Initial charge for each unit will be $77.43 a year.

Wilmington has 21,000 residential and 3,000 business or commercial properties.

To make the change more compatible, it was decided to keep it revenue neutral; that is not take in more money from the three-component fee than the present two-component fee yields. To do that, the sewer component of the combined fee will be cut in half.

A typical residential property with average water consumption will end up paying somewhat less than at present; larger commercial properties will, in most cases, have to pay considerable more than now.

Srinivasin acknowledged that the rate is set arbitrarily, but said it is fair. "We're doing this because we believe there is a fundamental problem of equity," he said.

Areas outside the city, such as southwestern Brandywine Hundred, which buy Wilmington water will continue to pay just the water component. Owners there pay separately for New Castle County sewer service and will likely end up with some kind of drainage fee, depending upon what the state taskforce recommends and the General Assembly and County Council do.

Properties in the city that are owned by public agencies and nonprofit organizations will have to pay the fee, just as they do now for water and storm service.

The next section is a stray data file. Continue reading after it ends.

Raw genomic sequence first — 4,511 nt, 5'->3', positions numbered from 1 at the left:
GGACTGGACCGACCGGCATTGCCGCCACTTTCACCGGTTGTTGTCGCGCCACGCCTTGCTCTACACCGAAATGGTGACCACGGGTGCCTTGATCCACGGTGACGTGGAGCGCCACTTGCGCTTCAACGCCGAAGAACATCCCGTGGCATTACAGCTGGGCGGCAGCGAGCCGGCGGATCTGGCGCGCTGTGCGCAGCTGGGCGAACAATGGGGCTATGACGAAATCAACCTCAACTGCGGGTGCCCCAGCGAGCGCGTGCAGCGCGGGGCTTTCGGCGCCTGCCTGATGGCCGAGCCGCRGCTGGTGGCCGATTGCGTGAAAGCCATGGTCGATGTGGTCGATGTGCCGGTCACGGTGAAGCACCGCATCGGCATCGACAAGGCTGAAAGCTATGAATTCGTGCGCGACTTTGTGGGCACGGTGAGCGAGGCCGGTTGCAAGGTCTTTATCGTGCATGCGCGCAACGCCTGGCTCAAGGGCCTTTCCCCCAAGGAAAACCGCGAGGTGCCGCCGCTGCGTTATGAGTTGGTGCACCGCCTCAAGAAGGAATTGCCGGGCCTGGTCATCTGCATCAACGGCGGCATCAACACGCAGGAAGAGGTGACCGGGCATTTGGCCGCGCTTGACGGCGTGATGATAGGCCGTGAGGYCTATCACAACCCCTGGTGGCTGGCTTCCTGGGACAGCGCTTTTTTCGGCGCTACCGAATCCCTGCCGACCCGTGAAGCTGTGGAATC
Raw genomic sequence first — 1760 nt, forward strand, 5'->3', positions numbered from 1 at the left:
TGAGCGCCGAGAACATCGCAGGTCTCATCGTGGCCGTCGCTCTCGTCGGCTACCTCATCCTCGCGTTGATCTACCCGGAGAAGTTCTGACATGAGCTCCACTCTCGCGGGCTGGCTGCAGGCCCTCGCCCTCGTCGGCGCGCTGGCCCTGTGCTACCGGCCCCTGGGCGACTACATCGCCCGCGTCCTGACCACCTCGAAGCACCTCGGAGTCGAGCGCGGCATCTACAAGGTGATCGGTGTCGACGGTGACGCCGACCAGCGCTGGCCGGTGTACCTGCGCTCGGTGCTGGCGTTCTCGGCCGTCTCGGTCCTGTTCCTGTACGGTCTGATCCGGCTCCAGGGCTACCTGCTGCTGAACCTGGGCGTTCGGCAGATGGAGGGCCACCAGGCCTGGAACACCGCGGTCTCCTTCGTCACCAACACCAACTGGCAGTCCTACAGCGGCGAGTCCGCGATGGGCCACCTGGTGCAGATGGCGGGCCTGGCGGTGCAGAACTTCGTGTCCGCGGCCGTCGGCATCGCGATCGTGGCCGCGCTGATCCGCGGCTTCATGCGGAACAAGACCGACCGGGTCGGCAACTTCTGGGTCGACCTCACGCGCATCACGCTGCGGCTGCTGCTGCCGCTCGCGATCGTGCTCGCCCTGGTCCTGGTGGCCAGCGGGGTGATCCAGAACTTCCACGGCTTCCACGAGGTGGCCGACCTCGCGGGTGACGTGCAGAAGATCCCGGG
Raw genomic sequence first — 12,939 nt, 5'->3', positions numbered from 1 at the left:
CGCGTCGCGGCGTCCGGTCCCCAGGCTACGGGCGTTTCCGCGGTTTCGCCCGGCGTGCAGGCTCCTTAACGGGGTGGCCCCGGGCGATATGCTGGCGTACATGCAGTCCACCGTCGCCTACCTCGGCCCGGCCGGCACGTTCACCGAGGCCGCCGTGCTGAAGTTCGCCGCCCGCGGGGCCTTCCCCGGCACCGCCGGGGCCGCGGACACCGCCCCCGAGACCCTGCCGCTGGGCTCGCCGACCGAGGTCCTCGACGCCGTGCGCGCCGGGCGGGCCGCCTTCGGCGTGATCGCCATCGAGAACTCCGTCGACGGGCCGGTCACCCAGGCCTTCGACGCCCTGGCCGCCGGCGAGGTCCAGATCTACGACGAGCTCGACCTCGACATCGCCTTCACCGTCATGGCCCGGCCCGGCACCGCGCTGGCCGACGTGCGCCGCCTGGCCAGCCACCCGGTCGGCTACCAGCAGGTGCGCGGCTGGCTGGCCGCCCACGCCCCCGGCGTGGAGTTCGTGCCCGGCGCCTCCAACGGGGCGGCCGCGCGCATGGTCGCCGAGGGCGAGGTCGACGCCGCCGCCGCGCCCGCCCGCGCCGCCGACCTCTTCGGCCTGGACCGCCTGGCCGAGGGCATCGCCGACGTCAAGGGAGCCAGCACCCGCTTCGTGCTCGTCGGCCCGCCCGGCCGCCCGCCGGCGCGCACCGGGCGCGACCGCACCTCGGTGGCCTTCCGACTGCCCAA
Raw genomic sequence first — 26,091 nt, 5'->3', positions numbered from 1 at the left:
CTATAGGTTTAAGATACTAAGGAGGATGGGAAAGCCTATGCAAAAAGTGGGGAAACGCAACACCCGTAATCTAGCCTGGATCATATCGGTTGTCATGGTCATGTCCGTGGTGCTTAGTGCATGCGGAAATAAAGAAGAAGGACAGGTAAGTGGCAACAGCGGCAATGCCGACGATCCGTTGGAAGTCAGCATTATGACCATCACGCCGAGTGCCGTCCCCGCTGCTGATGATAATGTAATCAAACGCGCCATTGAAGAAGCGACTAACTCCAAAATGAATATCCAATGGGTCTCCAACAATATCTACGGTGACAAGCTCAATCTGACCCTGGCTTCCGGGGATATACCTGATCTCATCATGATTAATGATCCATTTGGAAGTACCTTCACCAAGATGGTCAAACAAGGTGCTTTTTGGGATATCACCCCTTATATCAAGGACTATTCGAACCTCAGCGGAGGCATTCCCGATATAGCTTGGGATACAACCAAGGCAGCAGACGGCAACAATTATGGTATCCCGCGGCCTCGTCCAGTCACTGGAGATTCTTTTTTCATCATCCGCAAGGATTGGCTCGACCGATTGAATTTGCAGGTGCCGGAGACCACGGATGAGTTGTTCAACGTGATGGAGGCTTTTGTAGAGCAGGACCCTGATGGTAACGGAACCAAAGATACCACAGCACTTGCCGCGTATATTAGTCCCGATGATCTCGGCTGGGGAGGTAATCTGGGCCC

William Montgomery, the second-ranking official in the city administration, indicated there is an 'other shoe' element involved. Although it will start off generating revenue at the present level, the idea behind a stormwater utility is that it provide a sustained revenue stream able to keep pace with the cost of stormwateer management.

"Obviously these [initial] rates will have to be raised in the future," Montgomery said. "We have to get something in place first and then improve it." He did not indicate how long revenue neutrality is likely to last.

On the other hand, Srinivasin said it is likely that, in the future, credits will be offered to property owners who voluntarily undertake measures to control runoff.

Montgomery acknowledged that city government will likely tap into the water-sewer-drainage fund, as it does now into the water-sewer fund, for other purposes. "It's not unusual for a city to take some 'profit' [from selling water] to offset other costs. ... That's all right as long as those transfers are set at a reasonable level. We're not looking for that to carry the rest [of city spending]," he said. The current level is about $1 million a year. It ran as high as $6 million during Mayor James Sills's previous administration, he said.

"Wilmington is required to do certain things that will cost money," Srinivasin said. If nothing else, he added, federal anti-pollution standards will get more stringent.

There are about 1,000 stormwater utilities of various kinds around the nation. Unlike what is considered the standard form, a separate autonomous entity, Wilmington's will be a unit of the Department of Public Works.

2005. All rights reserved.